Case in point: The cast list for the next Star Wars film was released yesterday. Big news! The original stars will return, along with a brand new cast of young, fresh faces. Talented actors, the lot. Such an exciting moment, the first big reveal in what will no doubt be many to come. So, of course, we find the first notable aspect of the occasion we can gripe about and proceed to complain. Because complaining is so much easier than expressing excitement and imagining a bright potential future.

I get that women are underrepresented in just about everything except for motherhood. And I agree, that’s a tragedy. And I agree, that’s an issue we should be vocal about. And I agree, that at first glance, this could be an issue in the upcoming Star Wars film. But is that really the first thing you think about, the first thing you want to talk about, when an exciting revelation comes to bear? You don’t want to write an article that dreams up all the story possibilities this cast list provides? You don’t want to take a look at each cast member’s film history, explore who these people are, what they’ve done, what they could do? I feel like jumping right to social criticism undermines the excitement of the moment, takes the wind out of everyone’s sails. Certainly, the revealed cast list has a bad male-to-female ratio, but doesn’t it also seem a bit premature to start judging the film? This is the first cast reveal – there could potentially be more women cast. There could also be less. I’m not saying the current lack of female cast members isn’t an issue, I’m simply suggesting that we all hold our collective horses a bit and wait for this to play out. When the film is released and there are only two women in the movie – then, then, we should all feel compelled to write excoriating screeds about the sexism of Star Wars. But to jump right at this first tidbit of information, complaints at the ready, seems like a great way to grab defeat from the jaws of victory. It also seems like a great way to get J.J. Abrams to shoehorn a female character into what might have otherwise been a pretty darn good movie simply to meet the needs of a society that is never changing fast enough to meet the barbed tongue-lashings of its most vocal critics.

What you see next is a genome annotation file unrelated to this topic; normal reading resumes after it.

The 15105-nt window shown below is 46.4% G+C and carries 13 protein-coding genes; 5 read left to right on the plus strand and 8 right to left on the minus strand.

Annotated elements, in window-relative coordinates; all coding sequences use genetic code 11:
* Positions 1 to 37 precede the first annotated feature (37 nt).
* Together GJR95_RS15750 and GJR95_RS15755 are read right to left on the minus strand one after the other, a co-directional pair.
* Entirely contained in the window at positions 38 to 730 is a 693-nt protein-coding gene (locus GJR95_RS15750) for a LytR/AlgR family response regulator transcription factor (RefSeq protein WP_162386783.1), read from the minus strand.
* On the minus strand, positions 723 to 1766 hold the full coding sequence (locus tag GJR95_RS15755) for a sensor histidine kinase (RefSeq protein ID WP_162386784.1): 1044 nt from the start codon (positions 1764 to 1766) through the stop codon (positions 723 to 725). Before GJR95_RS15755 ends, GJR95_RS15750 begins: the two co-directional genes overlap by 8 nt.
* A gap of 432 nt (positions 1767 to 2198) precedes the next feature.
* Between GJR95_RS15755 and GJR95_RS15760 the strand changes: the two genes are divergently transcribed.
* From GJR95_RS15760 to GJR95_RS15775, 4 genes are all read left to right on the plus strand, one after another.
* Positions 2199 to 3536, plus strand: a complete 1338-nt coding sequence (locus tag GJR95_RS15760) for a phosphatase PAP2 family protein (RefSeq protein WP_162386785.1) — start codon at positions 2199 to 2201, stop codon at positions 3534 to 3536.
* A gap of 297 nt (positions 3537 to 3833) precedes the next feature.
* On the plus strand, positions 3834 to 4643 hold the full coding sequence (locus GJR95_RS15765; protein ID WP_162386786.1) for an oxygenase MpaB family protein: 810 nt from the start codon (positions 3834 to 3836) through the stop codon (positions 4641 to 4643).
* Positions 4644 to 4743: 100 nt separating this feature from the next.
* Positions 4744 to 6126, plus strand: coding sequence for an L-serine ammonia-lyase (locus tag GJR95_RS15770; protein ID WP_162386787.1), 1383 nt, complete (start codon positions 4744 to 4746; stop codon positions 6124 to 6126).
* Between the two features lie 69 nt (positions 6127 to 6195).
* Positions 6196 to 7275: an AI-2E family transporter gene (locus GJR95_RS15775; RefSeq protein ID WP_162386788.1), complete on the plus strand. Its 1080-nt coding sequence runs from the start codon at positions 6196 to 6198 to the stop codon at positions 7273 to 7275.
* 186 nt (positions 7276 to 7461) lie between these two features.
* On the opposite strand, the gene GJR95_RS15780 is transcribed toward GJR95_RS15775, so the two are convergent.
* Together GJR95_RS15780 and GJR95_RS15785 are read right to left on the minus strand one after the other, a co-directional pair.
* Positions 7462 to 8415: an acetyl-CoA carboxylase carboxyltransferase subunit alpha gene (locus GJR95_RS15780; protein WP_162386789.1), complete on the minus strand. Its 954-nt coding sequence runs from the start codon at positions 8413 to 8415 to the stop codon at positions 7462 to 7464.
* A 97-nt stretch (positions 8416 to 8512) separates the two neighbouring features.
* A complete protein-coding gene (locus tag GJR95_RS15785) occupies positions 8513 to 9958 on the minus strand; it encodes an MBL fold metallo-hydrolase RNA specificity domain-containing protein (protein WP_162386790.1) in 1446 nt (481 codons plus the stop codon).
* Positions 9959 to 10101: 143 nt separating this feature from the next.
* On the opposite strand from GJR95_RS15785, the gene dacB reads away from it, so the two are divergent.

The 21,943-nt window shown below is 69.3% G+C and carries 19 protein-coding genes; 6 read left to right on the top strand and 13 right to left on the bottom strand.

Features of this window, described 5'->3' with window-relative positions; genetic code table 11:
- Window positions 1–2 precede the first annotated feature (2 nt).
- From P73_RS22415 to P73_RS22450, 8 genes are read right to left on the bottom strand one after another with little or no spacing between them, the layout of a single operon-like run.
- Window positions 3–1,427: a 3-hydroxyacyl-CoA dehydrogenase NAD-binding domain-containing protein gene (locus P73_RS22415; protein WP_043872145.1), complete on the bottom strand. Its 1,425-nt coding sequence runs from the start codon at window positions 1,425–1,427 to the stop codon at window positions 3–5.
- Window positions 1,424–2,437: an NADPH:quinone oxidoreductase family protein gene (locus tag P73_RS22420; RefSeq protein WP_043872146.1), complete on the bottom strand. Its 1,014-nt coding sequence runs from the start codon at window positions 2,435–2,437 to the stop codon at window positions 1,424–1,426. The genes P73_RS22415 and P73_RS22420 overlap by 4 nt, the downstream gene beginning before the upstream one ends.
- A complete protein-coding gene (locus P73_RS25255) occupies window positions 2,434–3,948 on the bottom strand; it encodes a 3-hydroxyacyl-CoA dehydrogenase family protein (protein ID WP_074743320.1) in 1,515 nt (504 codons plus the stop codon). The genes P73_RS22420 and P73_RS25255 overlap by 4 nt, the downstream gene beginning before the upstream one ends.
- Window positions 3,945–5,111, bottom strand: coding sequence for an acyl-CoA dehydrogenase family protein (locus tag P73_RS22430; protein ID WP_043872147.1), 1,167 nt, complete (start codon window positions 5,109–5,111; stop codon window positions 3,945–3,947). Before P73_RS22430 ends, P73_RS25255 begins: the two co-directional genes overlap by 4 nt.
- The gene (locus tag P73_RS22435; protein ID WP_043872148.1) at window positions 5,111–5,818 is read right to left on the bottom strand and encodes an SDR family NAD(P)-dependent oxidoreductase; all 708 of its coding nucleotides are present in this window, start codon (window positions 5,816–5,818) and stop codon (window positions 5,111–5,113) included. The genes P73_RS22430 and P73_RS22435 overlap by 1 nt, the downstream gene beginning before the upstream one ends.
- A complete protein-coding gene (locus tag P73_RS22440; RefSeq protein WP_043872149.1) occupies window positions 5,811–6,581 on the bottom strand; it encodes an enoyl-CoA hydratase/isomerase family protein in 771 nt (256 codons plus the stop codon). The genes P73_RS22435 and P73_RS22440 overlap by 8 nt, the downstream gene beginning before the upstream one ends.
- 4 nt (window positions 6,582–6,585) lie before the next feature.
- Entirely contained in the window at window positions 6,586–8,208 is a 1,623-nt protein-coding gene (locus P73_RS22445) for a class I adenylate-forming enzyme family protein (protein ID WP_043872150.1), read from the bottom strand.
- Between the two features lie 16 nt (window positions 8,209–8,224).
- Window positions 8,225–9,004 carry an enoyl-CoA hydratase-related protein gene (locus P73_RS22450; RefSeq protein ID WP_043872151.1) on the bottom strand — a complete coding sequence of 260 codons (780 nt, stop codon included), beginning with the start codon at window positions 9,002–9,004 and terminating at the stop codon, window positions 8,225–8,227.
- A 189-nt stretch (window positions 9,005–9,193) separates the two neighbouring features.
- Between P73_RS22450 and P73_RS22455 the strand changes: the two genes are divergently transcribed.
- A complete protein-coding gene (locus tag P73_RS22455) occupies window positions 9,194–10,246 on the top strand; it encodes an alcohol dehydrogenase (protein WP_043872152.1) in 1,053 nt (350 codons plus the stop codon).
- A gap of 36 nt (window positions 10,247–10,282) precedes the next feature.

1 comment for “Plunging the Depths of my Nerdiness

  1. anonymous
    May 2, 2014 at 5:27 pm

    I like the parallel universe thingy. Maybe Lucas felt he couldn’t continue his story because it’s already been told by many various novelists. So he had to push them aside to make room for his version.

    Who cares about how many women are represented (and I’m a female.) How many blacks, Asians, Dutch, Quadriplegics and gerbils will be represented? Star Wars stories/movies show galaxies at battle and men tend to be warriors for many good reasons. Someone has to be safely left behind to carry on and raise the population.